I had already moved my belongings into her apartment on Beacon Hill, and our cohabitation, evidently, represented more than primordial sin. And yet, why did she wait to tell me? Aisha danced in a mini-skirt on fetish night at The Vogue, drank wine, and declared war against the law of her family and her people. Her claws eviscerated my flesh, and I did not notice terror and fear within her ecstasy.
Fetish nights, mini-skirts, Robert Mondavi reds — Beacon Hill. America. Freedom. Who could not fathom these joys? Aisha Bibi, if she were put in such a position, would, I believe, certainly have a good time, free of fear at long last. But how to escape the big guy upstairs?
We attended Islamic study weekly and, amidst a landscape of unrequited hadith, I discovered what “liberal” Muslims thought. In Islam, among believers, nothing between a man and women was prohibited. Though Aisha and I broke major sins, she convinced me to forego alcohol, tobacco, and the ubiquitous pig . . . pernicious gelatin, that powder from hoof of swine. She wore hijab, the head scarf, in public; she began praying, using a compass to face Mecca; she taught me to wipe with my left hand and clean myself with water, to take off my shoes upon entering home, and to wash my feet.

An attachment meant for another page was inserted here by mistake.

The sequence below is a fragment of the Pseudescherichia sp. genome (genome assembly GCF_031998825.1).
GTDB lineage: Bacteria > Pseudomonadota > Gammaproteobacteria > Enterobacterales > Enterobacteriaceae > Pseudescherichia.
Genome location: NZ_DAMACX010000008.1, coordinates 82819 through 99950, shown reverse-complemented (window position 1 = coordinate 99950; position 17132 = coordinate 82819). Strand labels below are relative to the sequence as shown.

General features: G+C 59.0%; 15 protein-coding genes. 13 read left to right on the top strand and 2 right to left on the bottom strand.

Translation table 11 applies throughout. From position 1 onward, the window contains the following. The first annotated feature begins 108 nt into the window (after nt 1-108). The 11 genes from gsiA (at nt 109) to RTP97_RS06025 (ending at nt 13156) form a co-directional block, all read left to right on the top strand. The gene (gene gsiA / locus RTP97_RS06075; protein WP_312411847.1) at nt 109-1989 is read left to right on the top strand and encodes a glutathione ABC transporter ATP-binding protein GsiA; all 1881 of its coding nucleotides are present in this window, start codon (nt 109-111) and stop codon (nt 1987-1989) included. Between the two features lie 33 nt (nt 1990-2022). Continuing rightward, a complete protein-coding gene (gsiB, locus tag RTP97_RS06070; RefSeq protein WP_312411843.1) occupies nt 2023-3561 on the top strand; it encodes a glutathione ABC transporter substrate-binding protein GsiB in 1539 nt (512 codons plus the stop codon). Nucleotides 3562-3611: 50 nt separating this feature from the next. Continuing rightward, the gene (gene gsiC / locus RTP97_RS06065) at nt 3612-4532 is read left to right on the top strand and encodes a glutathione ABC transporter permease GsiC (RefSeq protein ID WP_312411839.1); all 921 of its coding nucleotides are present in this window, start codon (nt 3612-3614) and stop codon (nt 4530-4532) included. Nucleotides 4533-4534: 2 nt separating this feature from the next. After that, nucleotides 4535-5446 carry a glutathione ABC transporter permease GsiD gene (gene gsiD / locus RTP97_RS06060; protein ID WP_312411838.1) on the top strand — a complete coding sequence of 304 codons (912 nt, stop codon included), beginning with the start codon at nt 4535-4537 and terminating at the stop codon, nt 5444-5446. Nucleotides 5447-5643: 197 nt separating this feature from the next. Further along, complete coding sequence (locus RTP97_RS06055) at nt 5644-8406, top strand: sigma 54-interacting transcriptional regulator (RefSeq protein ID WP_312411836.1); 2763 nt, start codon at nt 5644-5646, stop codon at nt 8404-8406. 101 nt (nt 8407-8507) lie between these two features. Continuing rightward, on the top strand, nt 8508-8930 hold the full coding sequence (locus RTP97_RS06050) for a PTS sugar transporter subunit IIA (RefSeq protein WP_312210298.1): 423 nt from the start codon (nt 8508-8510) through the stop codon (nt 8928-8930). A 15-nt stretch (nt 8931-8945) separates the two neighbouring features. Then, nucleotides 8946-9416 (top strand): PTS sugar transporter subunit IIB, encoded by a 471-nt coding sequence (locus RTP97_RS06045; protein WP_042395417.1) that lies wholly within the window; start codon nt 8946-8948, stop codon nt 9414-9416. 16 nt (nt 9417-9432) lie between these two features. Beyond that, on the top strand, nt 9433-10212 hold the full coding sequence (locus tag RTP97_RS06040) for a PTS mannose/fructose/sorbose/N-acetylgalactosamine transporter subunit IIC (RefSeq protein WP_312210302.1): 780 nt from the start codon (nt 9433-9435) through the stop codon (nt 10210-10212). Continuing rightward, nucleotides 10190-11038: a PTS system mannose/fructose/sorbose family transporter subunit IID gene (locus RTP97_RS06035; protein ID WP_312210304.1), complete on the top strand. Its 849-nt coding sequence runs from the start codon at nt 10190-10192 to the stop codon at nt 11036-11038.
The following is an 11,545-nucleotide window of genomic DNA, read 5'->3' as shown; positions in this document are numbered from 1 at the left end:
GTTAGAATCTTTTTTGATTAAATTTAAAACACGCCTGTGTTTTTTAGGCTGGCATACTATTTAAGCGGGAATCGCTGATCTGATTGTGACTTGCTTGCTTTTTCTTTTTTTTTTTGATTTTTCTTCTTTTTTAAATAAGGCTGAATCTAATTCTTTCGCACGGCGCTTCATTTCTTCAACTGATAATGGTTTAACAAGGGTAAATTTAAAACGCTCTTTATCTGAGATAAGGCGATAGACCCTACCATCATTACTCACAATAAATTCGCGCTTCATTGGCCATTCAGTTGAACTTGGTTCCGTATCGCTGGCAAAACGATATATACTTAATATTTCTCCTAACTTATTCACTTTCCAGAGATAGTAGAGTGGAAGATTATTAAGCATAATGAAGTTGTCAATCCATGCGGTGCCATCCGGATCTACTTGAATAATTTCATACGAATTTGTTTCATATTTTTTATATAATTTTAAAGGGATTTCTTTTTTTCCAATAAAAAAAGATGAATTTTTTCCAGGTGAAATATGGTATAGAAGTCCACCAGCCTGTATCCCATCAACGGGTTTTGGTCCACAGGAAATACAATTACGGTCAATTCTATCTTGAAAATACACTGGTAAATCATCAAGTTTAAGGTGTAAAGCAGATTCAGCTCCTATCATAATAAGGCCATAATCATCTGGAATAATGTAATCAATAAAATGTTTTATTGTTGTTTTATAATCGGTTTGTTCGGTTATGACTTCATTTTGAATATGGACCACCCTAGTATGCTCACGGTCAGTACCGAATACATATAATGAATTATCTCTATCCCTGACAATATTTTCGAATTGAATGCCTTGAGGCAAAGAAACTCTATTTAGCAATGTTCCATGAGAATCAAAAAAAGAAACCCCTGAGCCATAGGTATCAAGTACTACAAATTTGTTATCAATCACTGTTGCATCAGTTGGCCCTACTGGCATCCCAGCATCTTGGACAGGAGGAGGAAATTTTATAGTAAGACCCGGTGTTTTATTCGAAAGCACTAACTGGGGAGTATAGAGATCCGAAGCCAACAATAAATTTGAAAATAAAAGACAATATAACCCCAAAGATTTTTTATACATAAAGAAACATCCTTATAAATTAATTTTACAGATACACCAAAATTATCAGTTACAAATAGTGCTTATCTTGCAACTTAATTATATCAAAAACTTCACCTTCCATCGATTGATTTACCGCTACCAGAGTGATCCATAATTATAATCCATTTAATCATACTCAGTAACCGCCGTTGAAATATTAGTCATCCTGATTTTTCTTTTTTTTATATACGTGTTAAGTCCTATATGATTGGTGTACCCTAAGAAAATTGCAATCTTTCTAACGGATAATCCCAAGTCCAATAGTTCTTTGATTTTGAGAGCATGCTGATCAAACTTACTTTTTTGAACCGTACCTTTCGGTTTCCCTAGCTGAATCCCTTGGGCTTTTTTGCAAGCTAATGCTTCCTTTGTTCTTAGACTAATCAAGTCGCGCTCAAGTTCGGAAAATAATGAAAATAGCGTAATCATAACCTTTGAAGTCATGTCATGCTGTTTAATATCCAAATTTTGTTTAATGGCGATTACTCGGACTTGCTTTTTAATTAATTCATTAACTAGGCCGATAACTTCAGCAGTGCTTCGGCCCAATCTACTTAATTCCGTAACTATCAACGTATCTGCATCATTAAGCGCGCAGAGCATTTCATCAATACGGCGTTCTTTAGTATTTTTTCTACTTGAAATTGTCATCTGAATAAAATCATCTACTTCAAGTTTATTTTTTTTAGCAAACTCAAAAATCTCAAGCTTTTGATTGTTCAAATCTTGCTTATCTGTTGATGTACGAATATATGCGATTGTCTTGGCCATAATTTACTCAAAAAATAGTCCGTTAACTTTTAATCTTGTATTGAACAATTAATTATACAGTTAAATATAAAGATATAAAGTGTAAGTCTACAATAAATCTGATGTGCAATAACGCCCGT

She taught me that hadith means the sayings of the prophet Muhammed, ﷺ, and that such sayings could be unrequited. She taught me that gelatin can come as a powder, not just as those thin sheets in the box. She taught me to wash my ass with warm water and my hand, to ignore a cultural taboo not transgressed since age four, the cold butt and the Scream Box.
And thus my precipitous descent into the year of Aisha, I read the Koran, returned to mosque, sat with adherents from Indonesia and Iran and Somalia, and contemplated rights and possessions under a new religion. If I could treat my wives equally, I asked, would she consent to polygamy? She told me: “Though I am a liberal Muslim and live in the West, I am from the East.” I still do not know what this means.
I don't either, but then, I don't possess the gift, swelling towards what Fitzgerald called that "high white note." Powell knows the risks of daring to unfurl the eastern secrets of the celestial — the "hints of murder" Islamic ragamuffins are so fond of dropping. But he wrote it anyway, right on the Wordpress. That's ballsy. 

Powell is a hero of our time, able to interpret the droppings of the Orient, even if he doesn't always get it. Keep up the good work, you King of New England, and don't let the sass talk from your dad get you down:
Caleb!

I will not deny that listening to me can be as interesting as watching grass grow. However, if someone’s mind wasn’t numb already, it sure would be after reading your idiotic, not clever, unfunny ramblings on who is more funny… Even someone “with space to let in their attic” would find this nonsense sleep-provoking. WHO CARES ABOUT SUCH A TRIVIAL SUBJECT!!!